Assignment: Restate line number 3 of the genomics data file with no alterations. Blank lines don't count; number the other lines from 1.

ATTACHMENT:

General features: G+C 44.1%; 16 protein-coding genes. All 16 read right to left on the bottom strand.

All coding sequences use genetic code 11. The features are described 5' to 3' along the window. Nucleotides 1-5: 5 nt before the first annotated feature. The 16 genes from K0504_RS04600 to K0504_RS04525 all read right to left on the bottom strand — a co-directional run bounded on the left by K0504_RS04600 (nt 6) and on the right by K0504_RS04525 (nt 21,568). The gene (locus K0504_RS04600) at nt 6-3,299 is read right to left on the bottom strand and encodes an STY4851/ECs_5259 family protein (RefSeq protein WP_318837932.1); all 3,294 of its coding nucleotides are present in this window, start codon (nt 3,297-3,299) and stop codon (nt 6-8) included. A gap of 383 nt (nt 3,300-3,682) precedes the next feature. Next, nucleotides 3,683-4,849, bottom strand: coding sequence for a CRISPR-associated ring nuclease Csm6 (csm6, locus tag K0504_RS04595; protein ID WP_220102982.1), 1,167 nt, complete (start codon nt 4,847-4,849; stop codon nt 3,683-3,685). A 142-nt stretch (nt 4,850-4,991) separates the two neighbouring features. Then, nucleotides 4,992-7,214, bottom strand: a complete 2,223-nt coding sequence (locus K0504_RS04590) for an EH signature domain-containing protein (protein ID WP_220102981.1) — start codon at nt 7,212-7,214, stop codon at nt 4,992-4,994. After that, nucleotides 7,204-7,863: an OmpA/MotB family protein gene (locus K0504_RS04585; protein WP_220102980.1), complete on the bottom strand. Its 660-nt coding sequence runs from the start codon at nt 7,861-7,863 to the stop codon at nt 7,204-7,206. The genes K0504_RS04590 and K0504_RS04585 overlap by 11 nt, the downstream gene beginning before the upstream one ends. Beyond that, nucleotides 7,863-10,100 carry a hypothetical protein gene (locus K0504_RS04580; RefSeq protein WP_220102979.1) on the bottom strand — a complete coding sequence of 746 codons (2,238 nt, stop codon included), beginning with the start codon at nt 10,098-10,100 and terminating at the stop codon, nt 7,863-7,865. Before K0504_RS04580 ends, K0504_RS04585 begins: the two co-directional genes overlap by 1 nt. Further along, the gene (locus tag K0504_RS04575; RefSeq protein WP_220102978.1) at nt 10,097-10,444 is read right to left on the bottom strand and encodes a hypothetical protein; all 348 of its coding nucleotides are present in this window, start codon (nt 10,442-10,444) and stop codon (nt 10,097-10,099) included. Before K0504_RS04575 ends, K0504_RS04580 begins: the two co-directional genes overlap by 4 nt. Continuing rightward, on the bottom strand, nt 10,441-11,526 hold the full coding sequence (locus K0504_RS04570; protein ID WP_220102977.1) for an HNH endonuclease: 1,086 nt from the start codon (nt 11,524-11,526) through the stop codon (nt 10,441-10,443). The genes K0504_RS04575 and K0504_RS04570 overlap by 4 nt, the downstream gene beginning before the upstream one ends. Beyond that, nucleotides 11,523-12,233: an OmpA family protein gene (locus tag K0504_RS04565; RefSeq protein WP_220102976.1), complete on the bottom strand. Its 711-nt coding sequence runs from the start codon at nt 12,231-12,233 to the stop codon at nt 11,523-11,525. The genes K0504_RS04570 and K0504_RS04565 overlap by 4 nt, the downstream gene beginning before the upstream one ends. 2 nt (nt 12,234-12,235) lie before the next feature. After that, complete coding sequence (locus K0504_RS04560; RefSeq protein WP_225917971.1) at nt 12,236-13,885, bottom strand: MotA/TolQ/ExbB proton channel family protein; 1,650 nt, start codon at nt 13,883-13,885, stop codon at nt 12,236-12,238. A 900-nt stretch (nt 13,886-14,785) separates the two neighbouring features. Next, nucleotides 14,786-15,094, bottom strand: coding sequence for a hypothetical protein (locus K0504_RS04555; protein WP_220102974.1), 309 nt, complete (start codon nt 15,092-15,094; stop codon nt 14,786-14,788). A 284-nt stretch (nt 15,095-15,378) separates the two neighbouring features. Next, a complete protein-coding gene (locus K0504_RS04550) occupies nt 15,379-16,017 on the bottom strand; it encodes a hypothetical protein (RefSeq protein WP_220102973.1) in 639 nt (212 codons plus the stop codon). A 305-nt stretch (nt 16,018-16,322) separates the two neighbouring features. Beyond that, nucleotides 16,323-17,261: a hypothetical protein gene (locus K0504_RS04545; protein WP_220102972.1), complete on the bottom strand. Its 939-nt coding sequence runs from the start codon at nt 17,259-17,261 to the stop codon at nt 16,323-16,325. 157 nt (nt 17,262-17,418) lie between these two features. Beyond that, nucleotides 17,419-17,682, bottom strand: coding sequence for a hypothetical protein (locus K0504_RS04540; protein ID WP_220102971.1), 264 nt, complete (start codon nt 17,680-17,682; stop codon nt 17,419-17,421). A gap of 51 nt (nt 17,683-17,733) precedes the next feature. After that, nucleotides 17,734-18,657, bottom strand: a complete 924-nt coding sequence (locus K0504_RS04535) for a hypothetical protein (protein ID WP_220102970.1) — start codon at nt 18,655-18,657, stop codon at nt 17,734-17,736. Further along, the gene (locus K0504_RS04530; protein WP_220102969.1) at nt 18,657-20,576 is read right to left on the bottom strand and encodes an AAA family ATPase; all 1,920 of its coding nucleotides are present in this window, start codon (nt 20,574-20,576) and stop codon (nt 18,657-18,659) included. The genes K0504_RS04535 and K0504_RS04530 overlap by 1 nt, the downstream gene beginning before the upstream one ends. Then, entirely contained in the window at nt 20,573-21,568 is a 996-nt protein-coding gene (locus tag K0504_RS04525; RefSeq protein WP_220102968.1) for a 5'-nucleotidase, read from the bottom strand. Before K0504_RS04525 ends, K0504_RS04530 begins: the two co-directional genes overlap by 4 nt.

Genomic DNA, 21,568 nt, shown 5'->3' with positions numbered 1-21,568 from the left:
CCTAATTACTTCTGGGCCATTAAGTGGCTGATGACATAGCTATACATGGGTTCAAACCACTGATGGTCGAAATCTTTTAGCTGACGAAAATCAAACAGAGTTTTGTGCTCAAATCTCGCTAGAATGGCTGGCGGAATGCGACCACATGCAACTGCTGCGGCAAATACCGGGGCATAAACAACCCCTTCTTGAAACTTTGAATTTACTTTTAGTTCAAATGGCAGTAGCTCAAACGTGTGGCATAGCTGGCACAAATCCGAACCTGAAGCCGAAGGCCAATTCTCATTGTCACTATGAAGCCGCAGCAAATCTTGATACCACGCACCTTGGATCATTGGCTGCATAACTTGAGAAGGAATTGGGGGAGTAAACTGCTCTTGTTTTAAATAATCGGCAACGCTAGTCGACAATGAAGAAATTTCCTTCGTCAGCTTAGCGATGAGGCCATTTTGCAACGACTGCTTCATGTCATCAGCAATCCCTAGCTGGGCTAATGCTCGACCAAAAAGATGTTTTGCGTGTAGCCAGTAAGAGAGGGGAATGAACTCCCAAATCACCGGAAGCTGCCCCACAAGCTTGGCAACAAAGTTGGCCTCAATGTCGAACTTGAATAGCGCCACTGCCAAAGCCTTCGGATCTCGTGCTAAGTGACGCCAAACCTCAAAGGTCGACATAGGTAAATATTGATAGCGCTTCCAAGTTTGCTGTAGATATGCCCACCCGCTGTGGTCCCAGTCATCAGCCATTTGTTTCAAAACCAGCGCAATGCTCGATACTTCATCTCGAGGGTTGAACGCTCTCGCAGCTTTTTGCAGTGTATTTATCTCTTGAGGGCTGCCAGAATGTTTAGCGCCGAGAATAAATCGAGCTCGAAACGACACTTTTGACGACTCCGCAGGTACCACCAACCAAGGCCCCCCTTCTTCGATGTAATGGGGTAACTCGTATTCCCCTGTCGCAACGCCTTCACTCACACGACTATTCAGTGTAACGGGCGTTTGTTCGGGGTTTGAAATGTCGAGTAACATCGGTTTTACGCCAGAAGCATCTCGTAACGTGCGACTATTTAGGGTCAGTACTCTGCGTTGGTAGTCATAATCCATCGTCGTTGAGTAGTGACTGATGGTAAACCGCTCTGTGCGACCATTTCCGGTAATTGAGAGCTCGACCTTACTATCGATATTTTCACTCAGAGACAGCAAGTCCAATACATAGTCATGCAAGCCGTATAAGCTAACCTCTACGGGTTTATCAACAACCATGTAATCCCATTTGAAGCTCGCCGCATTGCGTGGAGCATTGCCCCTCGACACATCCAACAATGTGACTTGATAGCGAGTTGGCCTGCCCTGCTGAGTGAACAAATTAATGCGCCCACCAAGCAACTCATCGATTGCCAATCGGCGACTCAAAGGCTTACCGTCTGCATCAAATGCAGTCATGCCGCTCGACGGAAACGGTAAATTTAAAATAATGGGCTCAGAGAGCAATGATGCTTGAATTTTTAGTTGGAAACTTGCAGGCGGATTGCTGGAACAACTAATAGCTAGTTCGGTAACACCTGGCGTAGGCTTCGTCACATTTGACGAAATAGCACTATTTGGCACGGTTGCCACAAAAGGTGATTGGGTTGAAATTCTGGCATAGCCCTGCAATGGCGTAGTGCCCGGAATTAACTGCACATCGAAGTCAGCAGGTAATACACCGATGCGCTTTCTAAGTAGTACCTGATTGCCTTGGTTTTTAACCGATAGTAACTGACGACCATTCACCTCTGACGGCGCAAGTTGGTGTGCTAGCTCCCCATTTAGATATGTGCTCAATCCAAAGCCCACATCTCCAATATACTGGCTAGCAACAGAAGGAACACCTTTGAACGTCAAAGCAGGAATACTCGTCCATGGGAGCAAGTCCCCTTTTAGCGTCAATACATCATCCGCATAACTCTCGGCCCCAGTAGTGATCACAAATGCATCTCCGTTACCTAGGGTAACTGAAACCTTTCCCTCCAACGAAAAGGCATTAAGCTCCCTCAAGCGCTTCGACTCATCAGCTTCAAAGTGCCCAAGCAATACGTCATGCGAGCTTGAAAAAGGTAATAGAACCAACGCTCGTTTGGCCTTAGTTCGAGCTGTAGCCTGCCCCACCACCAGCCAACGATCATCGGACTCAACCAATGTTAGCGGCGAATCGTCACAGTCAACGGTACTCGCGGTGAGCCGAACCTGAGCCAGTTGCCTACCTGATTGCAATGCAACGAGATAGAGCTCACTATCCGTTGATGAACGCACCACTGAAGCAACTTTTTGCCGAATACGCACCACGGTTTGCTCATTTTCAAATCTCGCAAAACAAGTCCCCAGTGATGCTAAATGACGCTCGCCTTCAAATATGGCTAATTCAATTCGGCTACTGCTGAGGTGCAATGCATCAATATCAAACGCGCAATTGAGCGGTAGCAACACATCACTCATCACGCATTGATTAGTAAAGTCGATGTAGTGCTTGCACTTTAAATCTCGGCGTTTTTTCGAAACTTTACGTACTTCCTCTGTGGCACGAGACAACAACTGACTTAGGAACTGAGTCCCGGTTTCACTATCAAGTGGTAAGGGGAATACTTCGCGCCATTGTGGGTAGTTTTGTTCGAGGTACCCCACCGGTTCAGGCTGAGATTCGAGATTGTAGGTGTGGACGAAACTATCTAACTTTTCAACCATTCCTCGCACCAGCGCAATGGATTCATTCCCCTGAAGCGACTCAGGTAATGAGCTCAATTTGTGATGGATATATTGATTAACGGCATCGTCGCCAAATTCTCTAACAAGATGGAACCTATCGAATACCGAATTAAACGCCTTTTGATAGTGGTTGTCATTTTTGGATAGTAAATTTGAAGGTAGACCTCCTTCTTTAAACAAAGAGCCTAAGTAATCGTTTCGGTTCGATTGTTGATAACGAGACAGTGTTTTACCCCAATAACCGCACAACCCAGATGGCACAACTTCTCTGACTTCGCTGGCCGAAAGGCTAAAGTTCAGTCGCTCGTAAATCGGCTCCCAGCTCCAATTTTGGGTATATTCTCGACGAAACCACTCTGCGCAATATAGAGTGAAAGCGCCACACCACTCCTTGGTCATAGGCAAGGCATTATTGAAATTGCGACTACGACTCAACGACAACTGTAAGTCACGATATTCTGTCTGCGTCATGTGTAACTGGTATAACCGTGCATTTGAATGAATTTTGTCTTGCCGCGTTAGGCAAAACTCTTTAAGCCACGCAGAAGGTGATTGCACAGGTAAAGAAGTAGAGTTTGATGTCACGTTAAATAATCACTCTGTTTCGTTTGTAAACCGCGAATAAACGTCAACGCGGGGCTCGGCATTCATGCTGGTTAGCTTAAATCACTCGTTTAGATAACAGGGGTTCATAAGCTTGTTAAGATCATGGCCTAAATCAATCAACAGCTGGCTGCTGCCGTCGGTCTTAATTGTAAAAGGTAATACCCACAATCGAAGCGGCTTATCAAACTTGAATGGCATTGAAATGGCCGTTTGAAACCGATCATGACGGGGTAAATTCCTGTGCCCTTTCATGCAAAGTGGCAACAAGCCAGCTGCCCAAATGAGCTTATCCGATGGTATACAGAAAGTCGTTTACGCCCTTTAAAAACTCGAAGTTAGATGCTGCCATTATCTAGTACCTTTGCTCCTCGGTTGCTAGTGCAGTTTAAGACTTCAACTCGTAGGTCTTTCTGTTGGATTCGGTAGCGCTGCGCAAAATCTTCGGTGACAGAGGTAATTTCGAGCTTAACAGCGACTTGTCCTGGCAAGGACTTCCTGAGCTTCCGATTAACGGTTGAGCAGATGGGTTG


Genomic DNA, 21,568 nt, shown 5'->3' with positions numbered 1-21,568 from the left: